Anemia During Pregnancy

Anemia During Pregnancy


Women who are pregnant are at a higher risk of developing Anemia due to the excess amount of blood the body produces to help provide nutrients for the baby. Mild Anemia is normal during pregnancy. However, more severe Anemia can put your baby at higher risk for Anemia later in infancy.

What Is Anemia?

Anemia, also called lack of blood, is a medical condition in which there is not enough hemoglobin and red blood cells to carry oxygen to the tissues in the body.

What Are The Consequences Of Anemia During Pregnancy?

Anemia during pregnancy is especially a concern because it is associated with low birth weight, premature birth and maternal mortality. Severe Anemia during pregnancy increases your risk of having a premature baby with low birth weight and postpartum depression. Some studies also show an increased risk of infant death immediately before or after birth.

What Are The Types Of Anemia During Pregnancy?

Several types of Anemia can develop during pregnancy. The most commonly experienced types of Anemia during pregnancy are:

Iron Deficiency Anemia

This is the leading cause of Anemia during pregnancy. Between 15 and 25 percent of all pregnant women experience the condition. In Iron Deficiency Anemia, the blood cannot carry enough oxygen to tissues throughout the body due to decreased iron and hemoglobin in the body.

Folate Deficiency Anemia

Folate is the vitamin found naturally in certain foods like green leafy vegetables. Women need higher levels of Folate in pregnancy because it can help prevent neural tube defects. A supplement of folic acid is recommended even before a woman tries to get pregnant because Folate deficiency can directly contribute to certain types of birth defects, such as neural tube abnormalities (Spina Bifida) and low birth weight.

Vitamin B12 Deficiency

The body needs Vitamin B12 to form healthy red blood cells. If a pregnant woman doesn’t get enough Vitamin B12 from her diet, her body can’t produce enough healthy red blood cells. Folate deficiency and Vitamin B12 deficiency can often be found together. Women who don’t eat meat, poultry, dairy products, and eggs have a greater risk of developing Vitamin B12 deficiency.

What Are The Risk Factors For Anemia In Pregnancy?

All pregnant women are at risk for becoming Anemic. You might be at a higher risk of developing Anemia during your pregnancy if you:

  • Are pregnant with more than one baby
  • Aren’t eating enough foods rich in iron
  • Experienced heavy periods before becoming pregnant
  • Have two or more pregnancies in quick succession
  • Are routinely vomiting as a result of morning sickness

What Are The Common Symptoms Of Anemia During Pregnancy?

While mild cases of Anemia may have no symptoms at all, moderate to severe conditions may present with the following symptoms and signs:

  • Fatigue
  • Weakness
  • Pale or yellowish skin
  • Irregular heartbeats
  • Shortness of breath
  • Dizziness or lightheadedness
  • Chest pain
  • Cold hands and feet
  • Headache

It is also important to note that some symptoms can be due to a cause other than Anemia. It is important to talk to your doctor. Doctors typically perform several tests to check the percentage of red blood cells in your plasma and the amount of hemoglobin in your blood.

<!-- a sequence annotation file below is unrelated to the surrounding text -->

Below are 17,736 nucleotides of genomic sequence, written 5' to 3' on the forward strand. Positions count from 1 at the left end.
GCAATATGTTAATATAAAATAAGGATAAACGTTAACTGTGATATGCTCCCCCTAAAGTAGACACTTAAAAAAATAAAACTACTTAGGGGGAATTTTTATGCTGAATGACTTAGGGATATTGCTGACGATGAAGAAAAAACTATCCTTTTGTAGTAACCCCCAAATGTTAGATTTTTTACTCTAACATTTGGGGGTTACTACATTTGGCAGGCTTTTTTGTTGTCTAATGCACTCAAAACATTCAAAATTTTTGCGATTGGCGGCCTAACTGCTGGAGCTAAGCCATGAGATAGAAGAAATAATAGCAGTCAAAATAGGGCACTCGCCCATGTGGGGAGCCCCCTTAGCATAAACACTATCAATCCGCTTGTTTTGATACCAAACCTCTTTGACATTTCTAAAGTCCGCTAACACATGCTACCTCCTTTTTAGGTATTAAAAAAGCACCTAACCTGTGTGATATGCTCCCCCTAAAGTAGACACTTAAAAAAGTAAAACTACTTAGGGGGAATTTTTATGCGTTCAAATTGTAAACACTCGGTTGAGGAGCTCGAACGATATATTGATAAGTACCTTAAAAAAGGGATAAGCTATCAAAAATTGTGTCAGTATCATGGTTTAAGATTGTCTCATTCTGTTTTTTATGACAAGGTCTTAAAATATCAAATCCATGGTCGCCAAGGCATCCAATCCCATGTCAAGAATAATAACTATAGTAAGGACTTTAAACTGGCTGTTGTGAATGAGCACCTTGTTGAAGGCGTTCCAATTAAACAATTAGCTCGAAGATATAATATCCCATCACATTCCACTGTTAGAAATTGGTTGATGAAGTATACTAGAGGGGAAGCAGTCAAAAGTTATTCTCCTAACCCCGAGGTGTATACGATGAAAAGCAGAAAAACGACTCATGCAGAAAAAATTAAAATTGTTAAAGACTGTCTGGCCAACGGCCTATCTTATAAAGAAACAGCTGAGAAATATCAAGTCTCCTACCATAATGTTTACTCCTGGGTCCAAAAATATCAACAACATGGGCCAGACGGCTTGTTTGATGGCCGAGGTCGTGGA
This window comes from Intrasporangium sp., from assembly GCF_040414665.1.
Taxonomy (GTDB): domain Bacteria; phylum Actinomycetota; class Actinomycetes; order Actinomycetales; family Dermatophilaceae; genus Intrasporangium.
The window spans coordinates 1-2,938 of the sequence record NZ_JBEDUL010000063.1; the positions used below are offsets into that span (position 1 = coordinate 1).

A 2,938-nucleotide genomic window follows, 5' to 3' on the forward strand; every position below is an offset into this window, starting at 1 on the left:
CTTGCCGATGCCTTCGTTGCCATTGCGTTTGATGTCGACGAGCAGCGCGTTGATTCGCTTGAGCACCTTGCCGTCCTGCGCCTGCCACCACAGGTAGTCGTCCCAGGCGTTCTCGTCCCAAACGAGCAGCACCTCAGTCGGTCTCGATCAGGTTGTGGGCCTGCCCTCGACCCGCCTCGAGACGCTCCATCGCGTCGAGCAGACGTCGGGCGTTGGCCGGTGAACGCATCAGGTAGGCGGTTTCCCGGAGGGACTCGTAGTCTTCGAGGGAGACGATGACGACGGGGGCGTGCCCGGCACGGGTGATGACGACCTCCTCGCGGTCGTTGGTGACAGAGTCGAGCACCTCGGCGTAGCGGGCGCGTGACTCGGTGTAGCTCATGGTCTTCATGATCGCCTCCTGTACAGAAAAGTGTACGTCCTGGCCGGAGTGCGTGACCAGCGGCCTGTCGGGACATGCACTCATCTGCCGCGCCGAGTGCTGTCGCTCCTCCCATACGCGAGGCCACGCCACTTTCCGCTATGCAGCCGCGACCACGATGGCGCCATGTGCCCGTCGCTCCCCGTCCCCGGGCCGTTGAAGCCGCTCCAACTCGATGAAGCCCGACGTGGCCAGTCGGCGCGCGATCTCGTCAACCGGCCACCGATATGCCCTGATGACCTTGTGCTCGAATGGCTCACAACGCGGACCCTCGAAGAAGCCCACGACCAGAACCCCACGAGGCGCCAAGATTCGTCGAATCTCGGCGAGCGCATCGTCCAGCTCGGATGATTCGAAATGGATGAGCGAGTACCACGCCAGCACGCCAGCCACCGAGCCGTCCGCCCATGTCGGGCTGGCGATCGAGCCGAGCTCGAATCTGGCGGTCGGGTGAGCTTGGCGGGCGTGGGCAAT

How Can Anemia During Pregnancy Be Treated?

Anemia during pregnancy can easily be treated by adding iron or vitamin supplements to your daily diet. If you are anemic during your pregnancy, you may need to start taking an iron supplement and/or folic acid supplement in addition to your prenatal vitamins. In very rare cases, women with severe Anemia may need a blood transfusion.

How Can Anemia During Pregnancy Be Prevented?

Good nutrition is the best prevention.  Most women can get sufficient amounts of iron and folic acid during pregnancy by eating the right food.

Examples of iron-rich foods are:

  • Lean, red meats and poultry
  • Eggs
  • Dark, leafy green vegetables like spinach (palak), radish greens (mooli bhaji), mustard greens (sarson ka saag), turnip greens (shalgam leaves), moringa or drumstick leaves, red or green amaranth leaves (chouli or maath) etc.
  • Nuts and seeds
  • Beans, lentils, and tofu

Food that is high in Vitamin C can actually help the body absorb more iron, so it is beneficial to make these additions along with iron therapy:

  • Citrus fruit like lemons, oranges
  • Gooseberries (aawla)
  • Guavas
  • Tomatoes
  • Bell Peppers (capsicum)

Your obstetrician will also prescribe supplements to ensure that you have enough iron and folic acid. Make sure you get at least 30 mg of iron each day.

During your first prenatal appointment, you’ll get a blood test so your doctor can check whether you have Anemia. If you have lower than normal levels of hemoglobin or hematocrit, you may have Iron Deficiency Anemia. The doctor may run other blood tests to determine if you have iron deficiency or if there is any other cause for your Anemia.

If you’re pregnant or trying to become pregnant, be aware of the importance of sufficient amounts of iron, folic acid, and Vitamin B12 in your diet. Ask your doctor about your risk for Anemia and make sure you are tested at your first prenatal visit.

Never attempt self diagnosis and follow your doctor’s instructions for taking a prenatal vitamin that contains a sufficient amount of iron and folic acid.